World Population To Reach 9.2 Billion in 2050

The World’s population will likely reach 9.2 billion in 2050, with nearly three times as many people over the age of 60 and virtually all growth in the developing world, the UN Population Division reported.

The report also estimates 32 million fewer deaths from AIDS during the 2005 to 2020 period in the 62 most affected countries compared with the previous UN estimate in 2004.

Fertility has already reached below replacement levels in 28 developing countries which account for 25 percent of the world’s population, including China, the report said.

China’s average birth rate during 2005 to 2010 is estimated at 1.73 children per woman.

If fertility levels are slightly higher than projected, global population would reach 10.8 billion in 2050, and if they were slightly lower, it would hit 7.8 billion the report said.

The growing population will be absorbed mainly in less developed countries whose population is projected to rise from 5.4 billion in 2007 to 7.9 billion in 2050.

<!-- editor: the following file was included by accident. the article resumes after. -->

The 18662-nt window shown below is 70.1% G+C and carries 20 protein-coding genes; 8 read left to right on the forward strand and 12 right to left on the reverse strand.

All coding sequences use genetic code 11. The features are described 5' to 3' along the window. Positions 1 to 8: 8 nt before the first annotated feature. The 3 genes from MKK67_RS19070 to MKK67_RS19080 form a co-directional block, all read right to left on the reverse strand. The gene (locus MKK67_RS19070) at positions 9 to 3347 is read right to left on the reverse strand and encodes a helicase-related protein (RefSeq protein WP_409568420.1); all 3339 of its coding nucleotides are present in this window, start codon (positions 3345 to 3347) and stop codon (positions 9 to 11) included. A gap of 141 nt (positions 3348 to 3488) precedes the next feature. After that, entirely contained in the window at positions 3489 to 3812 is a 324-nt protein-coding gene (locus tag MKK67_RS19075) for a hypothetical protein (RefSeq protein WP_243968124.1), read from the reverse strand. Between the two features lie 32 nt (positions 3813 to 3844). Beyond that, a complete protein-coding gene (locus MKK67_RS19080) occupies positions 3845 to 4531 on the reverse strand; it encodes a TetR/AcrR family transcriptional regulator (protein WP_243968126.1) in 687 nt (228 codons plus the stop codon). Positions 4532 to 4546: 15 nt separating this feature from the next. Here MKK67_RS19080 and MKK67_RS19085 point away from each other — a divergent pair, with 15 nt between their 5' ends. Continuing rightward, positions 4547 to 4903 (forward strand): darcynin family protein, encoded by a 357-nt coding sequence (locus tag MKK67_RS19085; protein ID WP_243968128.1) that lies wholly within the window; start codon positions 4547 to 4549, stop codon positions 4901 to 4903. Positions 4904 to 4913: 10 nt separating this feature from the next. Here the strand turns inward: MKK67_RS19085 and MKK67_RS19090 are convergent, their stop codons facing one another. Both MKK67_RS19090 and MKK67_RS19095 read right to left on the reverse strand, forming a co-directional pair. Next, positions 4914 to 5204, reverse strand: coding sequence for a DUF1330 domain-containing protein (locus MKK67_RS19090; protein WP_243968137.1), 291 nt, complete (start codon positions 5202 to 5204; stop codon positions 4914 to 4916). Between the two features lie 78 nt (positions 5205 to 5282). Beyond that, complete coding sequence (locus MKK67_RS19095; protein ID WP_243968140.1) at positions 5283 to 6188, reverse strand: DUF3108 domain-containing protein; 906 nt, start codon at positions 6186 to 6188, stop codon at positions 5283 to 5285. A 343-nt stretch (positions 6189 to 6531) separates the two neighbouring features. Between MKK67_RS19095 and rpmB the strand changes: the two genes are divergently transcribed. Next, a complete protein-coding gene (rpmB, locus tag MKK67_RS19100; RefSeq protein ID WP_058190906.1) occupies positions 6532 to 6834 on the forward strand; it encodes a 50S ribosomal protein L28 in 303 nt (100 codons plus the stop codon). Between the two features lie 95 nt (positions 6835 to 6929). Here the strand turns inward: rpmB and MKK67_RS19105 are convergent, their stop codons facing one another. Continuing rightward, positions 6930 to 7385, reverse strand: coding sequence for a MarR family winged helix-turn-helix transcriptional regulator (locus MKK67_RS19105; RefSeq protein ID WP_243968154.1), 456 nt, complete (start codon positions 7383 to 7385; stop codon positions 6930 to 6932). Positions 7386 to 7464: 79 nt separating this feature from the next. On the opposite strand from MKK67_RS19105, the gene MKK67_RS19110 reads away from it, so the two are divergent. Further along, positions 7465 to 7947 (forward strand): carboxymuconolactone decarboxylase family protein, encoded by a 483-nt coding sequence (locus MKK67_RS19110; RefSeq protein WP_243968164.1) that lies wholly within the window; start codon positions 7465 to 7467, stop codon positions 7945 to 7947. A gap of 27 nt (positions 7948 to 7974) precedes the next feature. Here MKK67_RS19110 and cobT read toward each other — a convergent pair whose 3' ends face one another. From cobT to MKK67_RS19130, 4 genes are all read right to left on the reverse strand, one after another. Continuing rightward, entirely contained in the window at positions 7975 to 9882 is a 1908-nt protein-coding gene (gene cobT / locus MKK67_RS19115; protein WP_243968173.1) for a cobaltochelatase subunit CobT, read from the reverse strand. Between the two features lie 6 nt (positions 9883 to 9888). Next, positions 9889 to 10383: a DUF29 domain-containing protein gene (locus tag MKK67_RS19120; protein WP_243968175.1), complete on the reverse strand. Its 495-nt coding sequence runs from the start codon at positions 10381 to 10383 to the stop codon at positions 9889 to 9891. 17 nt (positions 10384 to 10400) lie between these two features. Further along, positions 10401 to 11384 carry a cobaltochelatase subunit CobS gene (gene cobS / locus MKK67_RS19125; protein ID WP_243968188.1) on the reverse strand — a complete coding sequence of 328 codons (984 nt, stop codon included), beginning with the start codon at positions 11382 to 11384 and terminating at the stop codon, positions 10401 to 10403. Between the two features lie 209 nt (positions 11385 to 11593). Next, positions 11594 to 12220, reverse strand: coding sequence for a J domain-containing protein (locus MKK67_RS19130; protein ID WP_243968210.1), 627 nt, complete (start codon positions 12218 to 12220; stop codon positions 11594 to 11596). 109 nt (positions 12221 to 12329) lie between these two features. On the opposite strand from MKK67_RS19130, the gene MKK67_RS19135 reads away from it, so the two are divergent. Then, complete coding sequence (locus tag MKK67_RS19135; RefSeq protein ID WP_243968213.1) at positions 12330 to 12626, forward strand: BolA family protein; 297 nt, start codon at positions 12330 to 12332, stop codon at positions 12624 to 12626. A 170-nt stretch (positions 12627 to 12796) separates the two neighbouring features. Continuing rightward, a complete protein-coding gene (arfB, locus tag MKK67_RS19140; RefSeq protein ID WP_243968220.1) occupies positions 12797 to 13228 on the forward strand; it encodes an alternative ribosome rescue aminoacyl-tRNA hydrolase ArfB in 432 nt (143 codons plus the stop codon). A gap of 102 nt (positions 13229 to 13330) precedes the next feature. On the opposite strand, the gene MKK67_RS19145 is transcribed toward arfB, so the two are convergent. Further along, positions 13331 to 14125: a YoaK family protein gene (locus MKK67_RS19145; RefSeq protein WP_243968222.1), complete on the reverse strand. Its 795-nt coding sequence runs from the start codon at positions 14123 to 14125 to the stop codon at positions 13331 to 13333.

The population of poor countries like Afghanistan, Burundi, Cogo, Guinea-Bissau, Liberia, Niger, East Timor and Uganda are projected to at least triple by mid-century.

By contrast, the population of richer developed countries is expected to remain largely unchanged at 1.2 billion.

According to the report, 46 countries are expected to lose population by mid century including Germany, Italy, Japan, South Korea, most of the countries in the former Soviet Union and several small island nations.

Population growth will remain concentrated in populous countries with half the projected increase from 2005 to 2050 in eight countries listed according to the size of their expected growth, India, Nigeria, Pakistan, Congo, the United States, Bangladesh and China, the report said.

Half the increase in world population between 2005 and 2050 will be the result of a rise in the over age 60 population while the number of children under age 15 will decline slightly.

Today, just 8 percent of the population in the developing countries is over 60 years old, but the report said that by mid-century the figure will rise to 20 percent.

Globally, the number of people over the age of 60 is expected to almost triple, from 673 million in 2005 to 2 billion by 2050, it said.


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